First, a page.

G.K. Chesterton on the Necessity of Public Monuments and Memorials

RFI Executive Vice President Eric Patterson authored an article published today in Providence titled, “G.K. Chesterton on the Necessity of Public Monuments and Memorials” in honor of America’s upcoming Memorial Day observance.

Patterson writes:

In 1868, General John A. Logan of the Grand Army of the Republic, an organization composed of Union Army veterans, set May 30 aside as a day “for the purpose of strewing with flowers or otherwise decorating the graves of comrades who died in defense of their country” and “cherishing tenderly the memory of our heroic dead who made their breasts a barricade between our country and its foes.”

That proclamation marks the first official national observance of what was at that time called “Decoration Day.” This ceremony took place at Arlington National Cemetery, the burial site of more than 20,000 Union and Confederate soldiers. After World War I, the holiday encompassed the dead from all American wars, and the Uniform Monday Holiday Act of 1971 set the last Monday in May as the annual date for “Memorial Day.”

Memorial Day began as a solemn holiday encouraging grateful mourning, but today, over a century and a half after its creation, it has evolved into a casual day kicking off summer. Veteran groups cite a growing military-civilian disconnect, and the movement of the day to a Monday (which created a three-day weekend associated with recreational activities) as a reason for the cultural drift away from its intended purpose. Few Americans nowadays, particularly those under retirement age, visit monuments or participate in Memorial Day ceremonies.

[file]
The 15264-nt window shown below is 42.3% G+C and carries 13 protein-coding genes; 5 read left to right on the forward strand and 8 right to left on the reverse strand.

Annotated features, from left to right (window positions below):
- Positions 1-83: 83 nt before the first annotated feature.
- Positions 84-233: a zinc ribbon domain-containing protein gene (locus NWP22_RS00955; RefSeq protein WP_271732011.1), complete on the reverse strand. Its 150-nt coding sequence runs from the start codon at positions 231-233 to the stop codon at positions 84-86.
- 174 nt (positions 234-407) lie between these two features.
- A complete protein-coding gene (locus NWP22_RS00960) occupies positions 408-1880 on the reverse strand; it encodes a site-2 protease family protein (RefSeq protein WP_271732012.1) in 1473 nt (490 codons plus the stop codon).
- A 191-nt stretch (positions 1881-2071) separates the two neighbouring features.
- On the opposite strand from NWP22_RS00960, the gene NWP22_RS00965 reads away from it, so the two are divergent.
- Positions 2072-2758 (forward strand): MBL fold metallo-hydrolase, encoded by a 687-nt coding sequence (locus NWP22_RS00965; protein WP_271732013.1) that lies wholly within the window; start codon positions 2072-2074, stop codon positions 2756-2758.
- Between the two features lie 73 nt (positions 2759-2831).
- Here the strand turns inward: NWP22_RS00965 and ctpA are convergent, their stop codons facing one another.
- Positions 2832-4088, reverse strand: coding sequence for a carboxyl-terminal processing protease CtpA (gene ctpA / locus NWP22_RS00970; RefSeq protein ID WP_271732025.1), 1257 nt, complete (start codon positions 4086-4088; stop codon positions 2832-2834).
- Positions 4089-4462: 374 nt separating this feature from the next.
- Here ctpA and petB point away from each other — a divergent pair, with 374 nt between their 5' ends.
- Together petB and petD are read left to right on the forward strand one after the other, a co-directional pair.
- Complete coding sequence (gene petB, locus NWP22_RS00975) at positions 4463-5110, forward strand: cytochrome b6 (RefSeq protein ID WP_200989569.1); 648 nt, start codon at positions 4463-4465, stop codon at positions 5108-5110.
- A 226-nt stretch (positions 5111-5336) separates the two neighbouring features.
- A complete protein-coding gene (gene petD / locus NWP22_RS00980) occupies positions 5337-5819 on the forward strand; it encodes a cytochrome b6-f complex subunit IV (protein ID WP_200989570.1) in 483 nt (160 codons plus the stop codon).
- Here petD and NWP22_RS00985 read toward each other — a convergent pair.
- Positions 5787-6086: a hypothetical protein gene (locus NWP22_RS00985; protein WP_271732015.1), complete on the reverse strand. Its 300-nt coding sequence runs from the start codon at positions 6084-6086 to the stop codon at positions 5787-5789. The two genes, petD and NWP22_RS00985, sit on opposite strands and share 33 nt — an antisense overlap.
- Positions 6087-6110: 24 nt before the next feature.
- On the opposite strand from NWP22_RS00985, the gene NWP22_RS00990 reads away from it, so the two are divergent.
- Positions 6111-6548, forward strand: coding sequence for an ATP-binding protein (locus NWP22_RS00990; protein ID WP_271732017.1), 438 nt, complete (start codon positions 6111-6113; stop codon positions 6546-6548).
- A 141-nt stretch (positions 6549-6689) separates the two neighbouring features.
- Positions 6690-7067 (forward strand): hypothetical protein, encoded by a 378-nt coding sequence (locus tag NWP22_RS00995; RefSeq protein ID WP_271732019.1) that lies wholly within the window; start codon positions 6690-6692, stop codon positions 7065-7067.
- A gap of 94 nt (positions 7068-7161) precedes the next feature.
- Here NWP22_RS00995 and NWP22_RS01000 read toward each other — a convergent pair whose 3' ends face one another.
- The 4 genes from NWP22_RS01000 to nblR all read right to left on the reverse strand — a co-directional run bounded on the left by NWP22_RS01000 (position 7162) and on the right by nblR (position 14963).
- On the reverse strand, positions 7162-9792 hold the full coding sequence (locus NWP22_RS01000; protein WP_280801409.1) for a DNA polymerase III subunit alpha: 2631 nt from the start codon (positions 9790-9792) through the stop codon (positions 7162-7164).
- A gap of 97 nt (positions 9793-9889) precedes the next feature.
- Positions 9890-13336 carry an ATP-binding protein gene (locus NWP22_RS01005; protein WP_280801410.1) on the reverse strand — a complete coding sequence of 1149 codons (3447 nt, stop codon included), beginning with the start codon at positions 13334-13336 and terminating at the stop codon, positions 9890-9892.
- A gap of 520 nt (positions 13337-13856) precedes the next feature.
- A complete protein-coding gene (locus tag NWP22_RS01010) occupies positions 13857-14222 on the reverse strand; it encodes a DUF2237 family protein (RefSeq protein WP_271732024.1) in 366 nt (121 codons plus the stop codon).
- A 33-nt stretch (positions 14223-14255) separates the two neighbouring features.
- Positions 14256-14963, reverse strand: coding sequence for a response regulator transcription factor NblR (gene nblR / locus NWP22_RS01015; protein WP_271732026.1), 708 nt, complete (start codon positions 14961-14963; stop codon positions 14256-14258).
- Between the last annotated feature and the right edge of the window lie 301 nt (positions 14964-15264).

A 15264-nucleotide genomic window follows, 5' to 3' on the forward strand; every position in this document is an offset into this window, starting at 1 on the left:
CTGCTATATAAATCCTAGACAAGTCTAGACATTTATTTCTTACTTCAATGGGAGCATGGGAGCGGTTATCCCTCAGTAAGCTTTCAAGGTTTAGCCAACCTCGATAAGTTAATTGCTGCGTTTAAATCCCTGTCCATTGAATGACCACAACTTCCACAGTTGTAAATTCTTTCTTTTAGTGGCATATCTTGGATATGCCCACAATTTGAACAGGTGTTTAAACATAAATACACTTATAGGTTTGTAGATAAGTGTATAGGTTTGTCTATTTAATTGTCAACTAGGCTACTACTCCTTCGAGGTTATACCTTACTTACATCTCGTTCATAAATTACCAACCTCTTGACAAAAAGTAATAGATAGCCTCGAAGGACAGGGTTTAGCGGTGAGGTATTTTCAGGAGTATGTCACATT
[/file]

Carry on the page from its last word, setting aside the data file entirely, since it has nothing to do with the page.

In this atmosphere of apathetic patriotism, G.K. Chesterton’s “Defense of Publicity,” an essay on public monuments, might draw focus back to the purpose of Memorial Day.

In 1901 Chesterton, the great journalist and witty social commentator, took on the snide criticism of his contemporaries who had begun to mock the spectacle of public monuments. Writing from the safety of London, the heart of their critique was that the “pomp” associated with veterans’ and military monuments was ridiculously exaggerated. However, Chesterton countered that this pomp was exactly right: “The mission of a great spire or statue should be to strike the spirit with a sudden sense of pride as with a thunderbolt. It should lift us with it into the empty and ennobling air.” Chesterton thought that monuments should reflect the greatness of patriotic sacrifice as well as the sculptor’s passion for the greatness of what they recreate.

Read the full article: G.K. Chesterton on the Necessity of Public Monuments and Memorials.